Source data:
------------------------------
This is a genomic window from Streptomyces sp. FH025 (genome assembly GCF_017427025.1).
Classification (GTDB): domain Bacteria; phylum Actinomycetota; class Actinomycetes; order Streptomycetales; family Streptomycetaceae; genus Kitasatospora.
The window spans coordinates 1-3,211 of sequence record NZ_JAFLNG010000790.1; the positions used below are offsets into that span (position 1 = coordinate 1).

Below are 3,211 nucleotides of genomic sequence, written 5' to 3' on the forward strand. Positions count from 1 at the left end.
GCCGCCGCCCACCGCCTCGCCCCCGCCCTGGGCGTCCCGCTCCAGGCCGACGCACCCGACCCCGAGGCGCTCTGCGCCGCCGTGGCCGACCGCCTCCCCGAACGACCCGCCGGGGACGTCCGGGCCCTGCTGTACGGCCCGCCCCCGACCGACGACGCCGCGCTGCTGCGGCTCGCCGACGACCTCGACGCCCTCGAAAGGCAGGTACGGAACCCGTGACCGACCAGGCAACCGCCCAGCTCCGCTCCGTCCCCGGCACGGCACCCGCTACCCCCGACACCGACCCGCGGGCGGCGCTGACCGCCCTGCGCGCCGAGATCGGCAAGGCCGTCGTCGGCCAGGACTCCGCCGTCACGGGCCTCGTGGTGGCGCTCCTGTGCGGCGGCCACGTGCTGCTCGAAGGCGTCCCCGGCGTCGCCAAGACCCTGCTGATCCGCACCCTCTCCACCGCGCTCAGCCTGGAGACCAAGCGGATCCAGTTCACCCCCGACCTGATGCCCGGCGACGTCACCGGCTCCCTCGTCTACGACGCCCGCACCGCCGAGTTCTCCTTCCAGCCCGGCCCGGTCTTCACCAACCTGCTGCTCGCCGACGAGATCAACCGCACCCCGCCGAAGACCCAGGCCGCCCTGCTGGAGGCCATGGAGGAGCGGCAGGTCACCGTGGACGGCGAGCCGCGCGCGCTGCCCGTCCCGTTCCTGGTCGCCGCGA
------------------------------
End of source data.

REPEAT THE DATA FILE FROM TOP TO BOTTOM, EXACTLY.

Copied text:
This is a genomic window from Streptomyces sp. FH025 (genome assembly GCF_017427025.1).
Classification (GTDB): domain Bacteria; phylum Actinomycetota; class Actinomycetes; order Streptomycetales; family Streptomycetaceae; genus Kitasatospora.
The window spans coordinates 1-3,211 of sequence record NZ_JAFLNG010000790.1; the positions used below are offsets into that span (position 1 = coordinate 1).

Below are 3,211 nucleotides of genomic sequence, written 5' to 3' on the forward strand. Positions count from 1 at the left end.
GCCGCCGCCCACCGCCTCGCCCCCGCCCTGGGCGTCCCGCTCCAGGCCGACGCACCCGACCCCGAGGCGCTCTGCGCCGCCGTGGCCGACCGCCTCCCCGAACGACCCGCCGGGGACGTCCGGGCCCTGCTGTACGGCCCGCCCCCGACCGACGACGCCGCGCTGCTGCGGCTCGCCGACGACCTCGACGCCCTCGAAAGGCAGGTACGGAACCCGTGACCGACCAGGCAACCGCCCAGCTCCGCTCCGTCCCCGGCACGGCACCCGCTACCCCCGACACCGACCCGCGGGCGGCGCTGACCGCCCTGCGCGCCGAGATCGGCAAGGCCGTCGTCGGCCAGGACTCCGCCGTCACGGGCCTCGTGGTGGCGCTCCTGTGCGGCGGCCACGTGCTGCTCGAAGGCGTCCCCGGCGTCGCCAAGACCCTGCTGATCCGCACCCTCTCCACCGCGCTCAGCCTGGAGACCAAGCGGATCCAGTTCACCCCCGACCTGATGCCCGGCGACGTCACCGGCTCCCTCGTCTACGACGCCCGCACCGCCGAGTTCTCCTTCCAGCCCGGCCCGGTCTTCACCAACCTGCTGCTCGCCGACGAGATCAACCGCACCCCGCCGAAGACCCAGGCCGCCCTGCTGGAGGCCATGGAGGAGCGGCAGGTCACCGTGGACGGCGAGCCGCGCGCGCTGCCCGTCCCGTTCCTGGTCGCCGCGA